Who Is Nikolai Patrushev, Head Of The Russian Federal Police?

Although Nikolai Patrushev has been willing to compromise in other cases, this sentiment was not extended to former Russian operative Aleksandr Litvinenko. Here, his anti-NATO sentiments — particularly against the U.K. and the United States — likely influenced his views and involvement in the case. According to the official U.K. report, Litvinenko was poisoned in London after ingesting polonium. The report concluded that FSB agents were responsible.

So how likely is this? Russia specialists noted in the report that the price of failure in the Russian intelligence community and the Soviet apparatus before that was high. Thus, in order to cover the backs of the upper echelons of the service and field operatives, most operations were approved by the highest levels of the Soviet government to ensure that blame did not fall further down. So assuming FSB involvement, Patrushev would have had to know of the plan and approve the killing before passing the operation on to his boss, Vladimir Putin.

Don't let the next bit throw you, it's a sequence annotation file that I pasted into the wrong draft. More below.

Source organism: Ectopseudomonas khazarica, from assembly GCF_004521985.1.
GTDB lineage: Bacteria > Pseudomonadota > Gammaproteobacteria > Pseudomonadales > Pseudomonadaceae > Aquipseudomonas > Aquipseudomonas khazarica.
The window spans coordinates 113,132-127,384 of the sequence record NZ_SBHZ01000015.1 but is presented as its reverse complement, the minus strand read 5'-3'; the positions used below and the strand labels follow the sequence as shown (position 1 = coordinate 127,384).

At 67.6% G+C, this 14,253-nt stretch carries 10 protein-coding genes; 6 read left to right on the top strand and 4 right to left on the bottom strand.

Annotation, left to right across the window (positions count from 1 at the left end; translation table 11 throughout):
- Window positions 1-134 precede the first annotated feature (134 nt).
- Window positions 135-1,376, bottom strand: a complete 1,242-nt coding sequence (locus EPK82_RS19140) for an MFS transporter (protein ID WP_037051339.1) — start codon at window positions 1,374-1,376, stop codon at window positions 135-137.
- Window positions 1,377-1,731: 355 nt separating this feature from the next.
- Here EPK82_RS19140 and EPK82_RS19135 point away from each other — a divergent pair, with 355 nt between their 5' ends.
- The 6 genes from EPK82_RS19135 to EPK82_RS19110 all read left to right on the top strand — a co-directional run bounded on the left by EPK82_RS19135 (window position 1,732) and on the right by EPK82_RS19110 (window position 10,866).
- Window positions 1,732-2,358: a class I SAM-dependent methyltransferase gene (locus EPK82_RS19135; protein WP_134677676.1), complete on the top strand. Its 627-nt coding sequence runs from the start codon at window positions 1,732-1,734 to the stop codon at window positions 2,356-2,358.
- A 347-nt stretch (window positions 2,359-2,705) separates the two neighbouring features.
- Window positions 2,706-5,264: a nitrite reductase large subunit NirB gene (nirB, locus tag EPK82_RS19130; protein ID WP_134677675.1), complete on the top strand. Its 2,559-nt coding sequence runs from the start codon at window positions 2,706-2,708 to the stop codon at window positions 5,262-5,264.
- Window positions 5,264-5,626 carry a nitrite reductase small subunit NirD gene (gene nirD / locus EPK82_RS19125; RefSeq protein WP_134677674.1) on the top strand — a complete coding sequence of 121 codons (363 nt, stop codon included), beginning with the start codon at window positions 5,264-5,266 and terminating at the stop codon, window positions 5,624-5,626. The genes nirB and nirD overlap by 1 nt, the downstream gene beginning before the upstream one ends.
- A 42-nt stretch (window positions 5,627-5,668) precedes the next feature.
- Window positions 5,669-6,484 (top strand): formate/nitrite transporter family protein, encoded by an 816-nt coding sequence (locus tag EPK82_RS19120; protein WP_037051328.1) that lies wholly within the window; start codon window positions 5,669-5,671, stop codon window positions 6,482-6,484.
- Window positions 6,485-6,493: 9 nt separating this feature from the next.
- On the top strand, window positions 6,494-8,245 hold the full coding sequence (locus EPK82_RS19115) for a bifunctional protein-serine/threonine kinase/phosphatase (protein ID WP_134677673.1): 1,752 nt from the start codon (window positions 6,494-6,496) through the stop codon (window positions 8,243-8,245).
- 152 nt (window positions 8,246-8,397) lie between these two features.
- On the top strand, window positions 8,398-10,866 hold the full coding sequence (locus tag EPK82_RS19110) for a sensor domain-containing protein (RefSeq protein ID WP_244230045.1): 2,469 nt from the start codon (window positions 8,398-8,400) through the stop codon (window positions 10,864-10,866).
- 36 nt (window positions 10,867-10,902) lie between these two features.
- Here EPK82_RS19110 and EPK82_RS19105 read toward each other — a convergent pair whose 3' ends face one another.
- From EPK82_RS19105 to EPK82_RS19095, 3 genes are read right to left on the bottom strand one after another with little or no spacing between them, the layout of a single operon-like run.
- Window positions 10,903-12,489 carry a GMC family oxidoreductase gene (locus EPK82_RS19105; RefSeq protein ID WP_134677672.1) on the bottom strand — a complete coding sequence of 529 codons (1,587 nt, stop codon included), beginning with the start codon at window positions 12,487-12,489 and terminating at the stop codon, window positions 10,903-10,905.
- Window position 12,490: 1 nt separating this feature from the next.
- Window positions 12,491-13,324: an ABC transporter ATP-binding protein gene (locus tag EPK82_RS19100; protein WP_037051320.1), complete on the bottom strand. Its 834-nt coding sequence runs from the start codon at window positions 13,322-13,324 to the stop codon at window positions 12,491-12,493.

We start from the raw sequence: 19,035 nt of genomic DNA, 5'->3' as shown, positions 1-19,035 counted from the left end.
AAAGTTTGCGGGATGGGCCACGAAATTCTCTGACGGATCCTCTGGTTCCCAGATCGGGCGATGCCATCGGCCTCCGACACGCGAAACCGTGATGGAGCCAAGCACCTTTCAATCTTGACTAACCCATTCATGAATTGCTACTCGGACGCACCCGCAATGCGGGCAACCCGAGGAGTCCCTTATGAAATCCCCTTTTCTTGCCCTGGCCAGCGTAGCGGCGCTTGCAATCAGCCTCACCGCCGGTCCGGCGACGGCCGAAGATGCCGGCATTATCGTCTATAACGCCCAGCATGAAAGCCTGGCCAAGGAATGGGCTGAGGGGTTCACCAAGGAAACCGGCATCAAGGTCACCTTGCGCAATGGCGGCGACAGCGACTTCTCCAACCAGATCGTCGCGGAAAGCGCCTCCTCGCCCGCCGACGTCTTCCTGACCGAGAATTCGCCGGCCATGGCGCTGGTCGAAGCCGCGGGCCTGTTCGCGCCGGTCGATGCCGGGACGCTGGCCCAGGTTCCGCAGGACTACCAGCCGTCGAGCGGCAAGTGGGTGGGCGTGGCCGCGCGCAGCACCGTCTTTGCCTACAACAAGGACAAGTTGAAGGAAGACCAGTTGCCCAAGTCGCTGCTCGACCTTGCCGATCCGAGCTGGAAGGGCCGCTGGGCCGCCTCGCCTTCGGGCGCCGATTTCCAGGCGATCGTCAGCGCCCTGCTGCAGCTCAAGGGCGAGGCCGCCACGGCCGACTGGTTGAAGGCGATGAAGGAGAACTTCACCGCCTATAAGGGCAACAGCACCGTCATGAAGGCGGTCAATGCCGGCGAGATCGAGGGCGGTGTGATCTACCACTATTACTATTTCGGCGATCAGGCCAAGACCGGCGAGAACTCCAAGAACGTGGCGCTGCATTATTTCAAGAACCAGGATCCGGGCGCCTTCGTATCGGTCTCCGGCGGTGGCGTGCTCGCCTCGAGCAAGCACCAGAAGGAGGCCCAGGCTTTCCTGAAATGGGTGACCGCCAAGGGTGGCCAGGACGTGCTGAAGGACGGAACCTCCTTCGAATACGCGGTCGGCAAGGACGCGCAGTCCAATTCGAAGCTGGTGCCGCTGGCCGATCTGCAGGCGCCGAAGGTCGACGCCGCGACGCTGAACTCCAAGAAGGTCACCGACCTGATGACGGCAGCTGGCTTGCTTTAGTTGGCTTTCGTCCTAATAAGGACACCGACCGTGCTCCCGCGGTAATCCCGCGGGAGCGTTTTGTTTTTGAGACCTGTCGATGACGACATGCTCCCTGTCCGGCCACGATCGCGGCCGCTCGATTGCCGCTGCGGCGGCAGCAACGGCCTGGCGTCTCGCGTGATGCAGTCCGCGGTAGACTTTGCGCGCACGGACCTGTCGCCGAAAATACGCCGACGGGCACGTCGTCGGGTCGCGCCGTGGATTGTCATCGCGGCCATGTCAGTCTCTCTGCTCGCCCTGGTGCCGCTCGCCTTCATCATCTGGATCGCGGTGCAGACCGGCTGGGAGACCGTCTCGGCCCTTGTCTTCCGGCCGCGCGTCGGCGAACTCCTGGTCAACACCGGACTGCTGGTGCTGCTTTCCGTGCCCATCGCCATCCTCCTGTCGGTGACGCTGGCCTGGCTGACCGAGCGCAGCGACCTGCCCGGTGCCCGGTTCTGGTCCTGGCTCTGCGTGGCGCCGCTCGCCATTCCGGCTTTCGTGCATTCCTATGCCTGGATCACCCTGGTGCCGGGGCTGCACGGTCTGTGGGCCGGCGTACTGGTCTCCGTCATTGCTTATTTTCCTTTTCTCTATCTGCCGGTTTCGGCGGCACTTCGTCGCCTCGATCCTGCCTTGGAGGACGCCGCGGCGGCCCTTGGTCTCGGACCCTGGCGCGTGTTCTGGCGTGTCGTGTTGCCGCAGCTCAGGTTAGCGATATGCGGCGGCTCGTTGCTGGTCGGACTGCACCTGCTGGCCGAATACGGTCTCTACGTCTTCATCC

Patrushev’s guilt would cast him in a more ruthless light with two possible motivations. As New Lines Magazine notes, Litvinenko blamed the FSB — and therefore Patrushev — for the 1999-2000 bombings. As the BBC noted, Litvinenko had also worked with British intelligence, whom Patrushev implied were aiding Chechen extremists. If Litvinenko was truthful, Patrushev cynically approved Litvinenko’s killing to protect himself. Otherwise, he probably viewed Litvinenko — one of Patrushev’s fellow FSB employees — as a traitor and collaborator with the anti-Russian U.K. Regardless, it does show that one way or another, the president pro tempore is not one to be trifled with.

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